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Missouri Republicans pass a rule requiring women to cover their arms in the state House chamber

The Missouri Capitol in Jefferson CityThe Missouri Capitol in Jefferson City

Jeff Roberson/AP

  • Missouri Democrats tore into their Republican colleagues over changes to the state House dress code.
  • Republicans passed a rule requiring female lawmakers to cover their arms in the chamber. 
  • “We are again fighting for a woman’s right to choose something and this time it is how she covers herself,” one Democrat said.

Missouri Democrats slammed their Republican colleagues for a move to impose a stricter dress code on female lawmakers in the state House.

“There are some very serious things within this package that we should be debating, but instead we are again fighting for a woman’s right to choose something and this time it is how she covers herself and the interpretation of someone who has no background in fashion,” state Rep. Raychel Proudie, a Democrat, said on the floor during at times heated debate earlier this week.

Video of the debate was posted on Twitter by Heartland Signal, a digital publication and an offshoot of WCPT 820AM, a left-leaning radio station based in Chicago.

—Heartland Signal (@HeartlandSignal) January 11, 2023


Proudie was speaking out against Republican state Rep. Ann Kelley’s push to amend the House’s formal rules by requiring women to wear a blazer while in the chamber. The GOP-led House later passed slightly amended rules that require female lawmakers to cover their arms but that allows for cardigans and other kinds of jackets, The Washington Post reported.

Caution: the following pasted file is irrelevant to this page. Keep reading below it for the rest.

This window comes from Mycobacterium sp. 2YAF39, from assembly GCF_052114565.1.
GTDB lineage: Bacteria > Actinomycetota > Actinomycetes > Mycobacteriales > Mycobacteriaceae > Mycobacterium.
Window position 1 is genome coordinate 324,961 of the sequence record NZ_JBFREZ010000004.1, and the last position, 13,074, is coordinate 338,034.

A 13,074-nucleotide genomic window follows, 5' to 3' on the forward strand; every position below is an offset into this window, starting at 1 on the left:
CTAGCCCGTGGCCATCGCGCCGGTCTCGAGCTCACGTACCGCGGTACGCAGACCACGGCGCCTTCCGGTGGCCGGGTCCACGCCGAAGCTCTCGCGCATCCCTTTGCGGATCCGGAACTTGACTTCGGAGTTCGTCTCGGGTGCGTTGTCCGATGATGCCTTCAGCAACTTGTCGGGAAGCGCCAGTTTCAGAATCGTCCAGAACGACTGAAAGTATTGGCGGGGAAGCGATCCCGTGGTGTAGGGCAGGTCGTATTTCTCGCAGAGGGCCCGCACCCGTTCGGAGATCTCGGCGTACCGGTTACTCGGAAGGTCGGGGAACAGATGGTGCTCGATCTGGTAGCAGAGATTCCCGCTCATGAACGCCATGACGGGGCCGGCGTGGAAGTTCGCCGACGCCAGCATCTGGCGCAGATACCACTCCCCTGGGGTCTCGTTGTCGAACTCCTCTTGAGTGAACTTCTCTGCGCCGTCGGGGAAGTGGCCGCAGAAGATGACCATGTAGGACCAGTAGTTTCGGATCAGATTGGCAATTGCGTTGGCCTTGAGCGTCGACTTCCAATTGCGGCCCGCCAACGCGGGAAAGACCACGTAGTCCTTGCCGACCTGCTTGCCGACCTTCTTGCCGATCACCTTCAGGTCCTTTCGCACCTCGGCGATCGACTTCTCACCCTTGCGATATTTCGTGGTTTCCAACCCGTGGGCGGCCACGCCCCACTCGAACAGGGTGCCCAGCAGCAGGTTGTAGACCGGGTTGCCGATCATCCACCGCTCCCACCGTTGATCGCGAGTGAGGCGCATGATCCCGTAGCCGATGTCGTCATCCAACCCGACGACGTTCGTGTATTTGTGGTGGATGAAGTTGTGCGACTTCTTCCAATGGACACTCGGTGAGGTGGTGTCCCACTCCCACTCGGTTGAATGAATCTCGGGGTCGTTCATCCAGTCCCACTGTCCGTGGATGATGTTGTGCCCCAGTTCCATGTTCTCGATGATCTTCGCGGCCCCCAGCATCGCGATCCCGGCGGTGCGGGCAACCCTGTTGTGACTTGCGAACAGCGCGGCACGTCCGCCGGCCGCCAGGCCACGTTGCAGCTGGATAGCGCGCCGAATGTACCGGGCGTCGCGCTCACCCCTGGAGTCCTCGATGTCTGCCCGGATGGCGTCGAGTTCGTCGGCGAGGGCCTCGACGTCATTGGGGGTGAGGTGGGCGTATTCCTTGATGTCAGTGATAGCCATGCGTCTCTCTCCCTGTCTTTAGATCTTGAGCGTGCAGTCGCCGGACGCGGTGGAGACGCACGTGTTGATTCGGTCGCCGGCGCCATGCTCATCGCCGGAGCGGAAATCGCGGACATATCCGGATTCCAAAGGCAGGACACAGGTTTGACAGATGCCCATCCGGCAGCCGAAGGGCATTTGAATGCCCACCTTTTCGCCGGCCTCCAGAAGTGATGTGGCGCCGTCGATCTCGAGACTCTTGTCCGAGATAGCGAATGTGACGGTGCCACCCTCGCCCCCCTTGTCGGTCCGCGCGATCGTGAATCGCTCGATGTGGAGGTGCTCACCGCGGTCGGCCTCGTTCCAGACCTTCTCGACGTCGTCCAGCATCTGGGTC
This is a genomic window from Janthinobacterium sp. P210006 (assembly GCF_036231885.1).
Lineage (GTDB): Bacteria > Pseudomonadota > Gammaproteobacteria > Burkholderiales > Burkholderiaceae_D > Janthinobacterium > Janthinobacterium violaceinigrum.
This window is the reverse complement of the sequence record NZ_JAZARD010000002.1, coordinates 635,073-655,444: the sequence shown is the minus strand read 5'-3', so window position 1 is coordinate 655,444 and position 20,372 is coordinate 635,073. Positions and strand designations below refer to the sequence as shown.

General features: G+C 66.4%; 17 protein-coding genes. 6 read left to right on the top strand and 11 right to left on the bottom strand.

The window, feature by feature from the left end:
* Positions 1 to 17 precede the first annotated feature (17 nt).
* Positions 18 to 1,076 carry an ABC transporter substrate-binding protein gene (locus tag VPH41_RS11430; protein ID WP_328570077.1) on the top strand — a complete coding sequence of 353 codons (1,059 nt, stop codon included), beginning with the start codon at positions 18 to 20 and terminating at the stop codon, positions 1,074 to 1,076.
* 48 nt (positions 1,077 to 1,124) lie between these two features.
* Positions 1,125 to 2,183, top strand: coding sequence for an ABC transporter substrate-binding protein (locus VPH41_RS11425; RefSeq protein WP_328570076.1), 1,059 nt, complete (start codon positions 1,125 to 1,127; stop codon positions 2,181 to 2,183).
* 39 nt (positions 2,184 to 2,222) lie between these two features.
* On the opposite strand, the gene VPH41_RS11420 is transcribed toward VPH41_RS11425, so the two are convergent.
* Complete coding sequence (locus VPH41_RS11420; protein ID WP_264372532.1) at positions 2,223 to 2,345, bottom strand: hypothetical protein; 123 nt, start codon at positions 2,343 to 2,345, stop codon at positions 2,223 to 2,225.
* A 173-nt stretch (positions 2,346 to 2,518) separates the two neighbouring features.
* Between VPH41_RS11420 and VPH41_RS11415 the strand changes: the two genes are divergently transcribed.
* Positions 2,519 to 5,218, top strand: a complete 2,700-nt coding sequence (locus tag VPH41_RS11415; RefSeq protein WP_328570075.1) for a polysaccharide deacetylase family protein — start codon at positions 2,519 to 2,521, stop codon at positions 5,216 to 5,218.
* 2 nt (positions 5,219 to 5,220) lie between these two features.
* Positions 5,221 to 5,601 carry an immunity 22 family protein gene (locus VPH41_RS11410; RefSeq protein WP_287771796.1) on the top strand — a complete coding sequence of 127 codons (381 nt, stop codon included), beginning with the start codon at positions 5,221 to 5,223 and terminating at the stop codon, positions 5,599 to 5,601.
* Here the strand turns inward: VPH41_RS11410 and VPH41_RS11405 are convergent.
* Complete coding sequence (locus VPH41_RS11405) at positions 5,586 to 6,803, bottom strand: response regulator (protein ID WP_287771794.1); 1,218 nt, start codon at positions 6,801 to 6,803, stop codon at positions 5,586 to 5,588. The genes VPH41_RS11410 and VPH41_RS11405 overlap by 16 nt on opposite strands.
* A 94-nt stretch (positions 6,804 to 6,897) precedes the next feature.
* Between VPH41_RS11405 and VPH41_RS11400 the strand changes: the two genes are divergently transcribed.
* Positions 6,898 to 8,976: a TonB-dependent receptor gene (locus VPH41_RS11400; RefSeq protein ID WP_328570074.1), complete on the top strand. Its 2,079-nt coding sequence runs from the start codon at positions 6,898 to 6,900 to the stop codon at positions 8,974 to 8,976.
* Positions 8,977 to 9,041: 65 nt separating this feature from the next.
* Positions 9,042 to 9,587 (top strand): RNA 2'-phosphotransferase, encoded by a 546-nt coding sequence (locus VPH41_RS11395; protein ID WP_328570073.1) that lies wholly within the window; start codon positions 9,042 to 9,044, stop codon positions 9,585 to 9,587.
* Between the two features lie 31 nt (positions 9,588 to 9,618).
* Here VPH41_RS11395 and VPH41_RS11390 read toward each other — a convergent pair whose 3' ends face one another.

“You know what it feels like in this room to have a bunch of men in this room looking at your top to decide whether it’s appropriate or not?” said state Rep. Ashley Aune, a Democrat, adding that the entire debate was “ridiculous.”

At this point, Kelley appeared to have grown frustrated. She then retorted that it was indeed “ridiculous” that her colleagues were engaging in such a heated debate over her proposed changes.

“Lady, you’re right, it is ridiculous,” Kelley said. “It is absolutely ridiculous that we have to talk about it on the House floor in the House chamber. Why should we even talk about something like this?”

Aune responded by pointing out that it was Kelley’s proposal that started the debate.

“You brought this to the floor, lady. You tell me,” she said.

Kelley wasn’t done. She added, “You think all you would have to do is say dress professionally and women could handle it.”

Proudie and other lawmakers pointed out that the changes could pose difficulties for lawmakers who could be forced to scramble for new clothes to meet the requirements.

“Just finished floor debate explaining why knit blazers do not include cardigans on an amendment restricting what women can wear in the House,” Rep. Jamie J. Johnson, a Democrat, wrote on Twitter. “Why would we need to add additional class barriers to the idea that anyone could represent the people.”

Like most statehouse chambers, the Missouri House must pass new rules once it convenes the General Assembly every two years. The St. Louis Post-Dispatch reported that previous rules allowed for “dresses or skirts or slacks worn with a blazer or sweater and appropriate dress shoes or boots.”

Kelley’s office did not immediately respond to Insider’s request for comment.

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